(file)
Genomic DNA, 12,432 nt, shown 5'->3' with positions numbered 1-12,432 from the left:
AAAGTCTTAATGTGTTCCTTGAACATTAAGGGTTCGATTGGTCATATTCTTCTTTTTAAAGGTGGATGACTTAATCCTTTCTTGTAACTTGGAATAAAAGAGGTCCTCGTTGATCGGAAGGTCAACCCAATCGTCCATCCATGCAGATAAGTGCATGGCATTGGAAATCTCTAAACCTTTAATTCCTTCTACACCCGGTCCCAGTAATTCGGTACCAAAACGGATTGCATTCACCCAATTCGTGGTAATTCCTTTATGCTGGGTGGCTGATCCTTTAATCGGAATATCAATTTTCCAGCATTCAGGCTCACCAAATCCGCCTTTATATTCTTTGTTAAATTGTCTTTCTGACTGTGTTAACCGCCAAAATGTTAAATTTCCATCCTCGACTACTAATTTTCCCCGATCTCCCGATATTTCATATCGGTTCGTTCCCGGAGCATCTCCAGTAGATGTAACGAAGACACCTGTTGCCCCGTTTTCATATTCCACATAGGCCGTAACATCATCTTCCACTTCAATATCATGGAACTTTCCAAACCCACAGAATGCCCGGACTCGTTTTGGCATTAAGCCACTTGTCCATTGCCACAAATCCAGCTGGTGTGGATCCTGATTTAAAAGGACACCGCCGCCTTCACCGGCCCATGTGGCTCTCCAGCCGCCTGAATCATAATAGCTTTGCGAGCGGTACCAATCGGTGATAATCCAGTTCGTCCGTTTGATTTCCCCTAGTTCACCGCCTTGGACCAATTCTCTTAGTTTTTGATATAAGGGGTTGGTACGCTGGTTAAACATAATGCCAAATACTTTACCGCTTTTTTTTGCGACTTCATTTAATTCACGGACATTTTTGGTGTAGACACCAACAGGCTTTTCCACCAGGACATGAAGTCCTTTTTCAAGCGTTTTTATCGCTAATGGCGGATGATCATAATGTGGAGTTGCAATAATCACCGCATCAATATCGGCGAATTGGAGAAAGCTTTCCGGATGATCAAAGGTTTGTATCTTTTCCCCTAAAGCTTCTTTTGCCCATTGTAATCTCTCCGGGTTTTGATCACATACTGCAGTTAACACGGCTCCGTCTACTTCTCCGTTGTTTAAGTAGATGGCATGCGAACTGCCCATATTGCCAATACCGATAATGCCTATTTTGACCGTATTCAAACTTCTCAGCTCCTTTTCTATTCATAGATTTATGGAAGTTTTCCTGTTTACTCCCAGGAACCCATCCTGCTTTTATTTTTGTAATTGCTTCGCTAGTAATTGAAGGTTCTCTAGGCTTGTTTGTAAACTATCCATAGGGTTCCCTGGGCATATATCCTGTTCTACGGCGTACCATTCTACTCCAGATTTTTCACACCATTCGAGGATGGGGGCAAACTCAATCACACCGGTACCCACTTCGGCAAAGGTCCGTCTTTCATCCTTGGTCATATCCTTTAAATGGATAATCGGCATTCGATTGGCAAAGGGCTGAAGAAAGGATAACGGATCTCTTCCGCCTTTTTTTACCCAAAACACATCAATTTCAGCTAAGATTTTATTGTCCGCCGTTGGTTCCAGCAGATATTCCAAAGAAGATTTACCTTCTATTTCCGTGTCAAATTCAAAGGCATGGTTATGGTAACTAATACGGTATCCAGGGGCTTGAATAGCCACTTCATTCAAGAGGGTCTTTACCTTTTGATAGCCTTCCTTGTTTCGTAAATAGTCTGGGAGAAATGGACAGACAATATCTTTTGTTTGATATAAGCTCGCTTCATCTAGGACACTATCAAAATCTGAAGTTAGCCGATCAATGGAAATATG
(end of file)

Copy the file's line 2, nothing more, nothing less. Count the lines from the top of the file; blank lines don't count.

AAAGTCTTAATGTGTTCCTTGAACATTAAGGGTTCGATTGGTCATATTCTTCTTTTTAAAGGTGGATGACTTAATCCTTTCTTGTAACTTGGAATAAAAGAGGTCCTCGTTGATCGGAAGGTCAACCCAATCGTCCATCCATGCAGATAAGTGCATGGCATTGGAAATCTCTAAACCTTTAATTCCTTCTACACCCGGTCCCAGTAATTCGGTACCAAAACGGATTGCATTCACCCAATTCGTGGTAATTCCTTTATGCTGGGTGGCTGATCCTTTAATCGGAATATCAATTTTCCAGCATTCAGGCTCACCAAATCCGCCTTTATATTCTTTGTTAAATTGTCTTTCTGACTGTGTTAACCGCCAAAATGTTAAATTTCCATCCTCGACTACTAATTTTCCCCGATCTCCCGATATTTCATATCGGTTCGTTCCCGGAGCATCTCCAGTAGATGTAACGAAGACACCTGTTGCCCCGTTTTCATATTCCACATAGGCCGTAACATCATCTTCCACTTCAATATCATGGAACTTTCCAAACCCACAGAATGCCCGGACTCGTTTTGGCATTAAGCCACTTGTCCATTGCCACAAATCCAGCTGGTGTGGATCCTGATTTAAAAGGACACCGCCGCCTTCACCGGCCCATGTGGCTCTCCAGCCGCCTGAATCATAATAGCTTTGCGAGCGGTACCAATCGGTGATAATCCAGTTCGTCCGTTTGATTTCCCCTAGTTCACCGCCTTGGACCAATTCTCTTAGTTTTTGATATAAGGGGTTGGTACGCTGGTTAAACATAATGCCAAATACTTTACCGCTTTTTTTTGCGACTTCATTTAATTCACGGACATTTTTGGTGTAGACACCAACAGGCTTTTCCACCAGGACATGAAGTCCTTTTTCAAGCGTTTTTATCGCTAATGGCGGATGATCATAATGTGGAGTTGCAATAATCACCGCATCAATATCGGCGAATTGGAGAAAGCTTTCCGGATGATCAAAGGTTTGTATCTTTTCCCCTAAAGCTTCTTTTGCCCATTGTAATCTCTCCGGGTTTTGATCACATACTGCAGTTAACACGGCTCCGTCTACTTCTCCGTTGTTTAAGTAGATGGCATGCGAACTGCCCATATTGCCAATACCGATAATGCCTATTTTGACCGTATTCAAACTTCTCAGCTCCTTTTCTATTCATAGATTTATGGAAGTTTTCCTGTTTACTCCCAGGAACCCATCCTGCTTTTATTTTTGTAATTGCTTCGCTAGTAATTGAAGGTTCTCTAGGCTTGTTTGTAAACTATCCATAGGGTTCCCTGGGCATATATCCTGTTCTACGGCGTACCATTCTACTCCAGATTTTTCACACCATTCGAGGATGGGGGCAAACTCAATCACACCGGTACCCACTTCGGCAAAGGTCCGTCTTTCATCCTTGGTCATATCCTTTAAATGGATAATCGGCATTCGATTGGCAAAGGGCTGAAGAAAGGATAACGGATCTCTTCCGCCTTTTTTTACCCAAAACACATCAATTTCAGCTAAGATTTTATTGTCCGCCGTTGGTTCCAGCAGATATTCCAAAGAAGATTTACCTTCTATTTCCGTGTCAAATTCAAAGGCATGGTTATGGTAACTAATACGGTATCCAGGGGCTTGAATAGCCACTTCATTCAAGAGGGTCTTTACCTTTTGATAGCCTTCCTTGTTTCGTAAATAGTCTGGGAGAAATGGACAGACAATATCTTTTGTTTGATATAAGCTCGCTTCATCTAGGACACTATCAAAATCTGAAGTTAGCCGATCAATGGAAATATG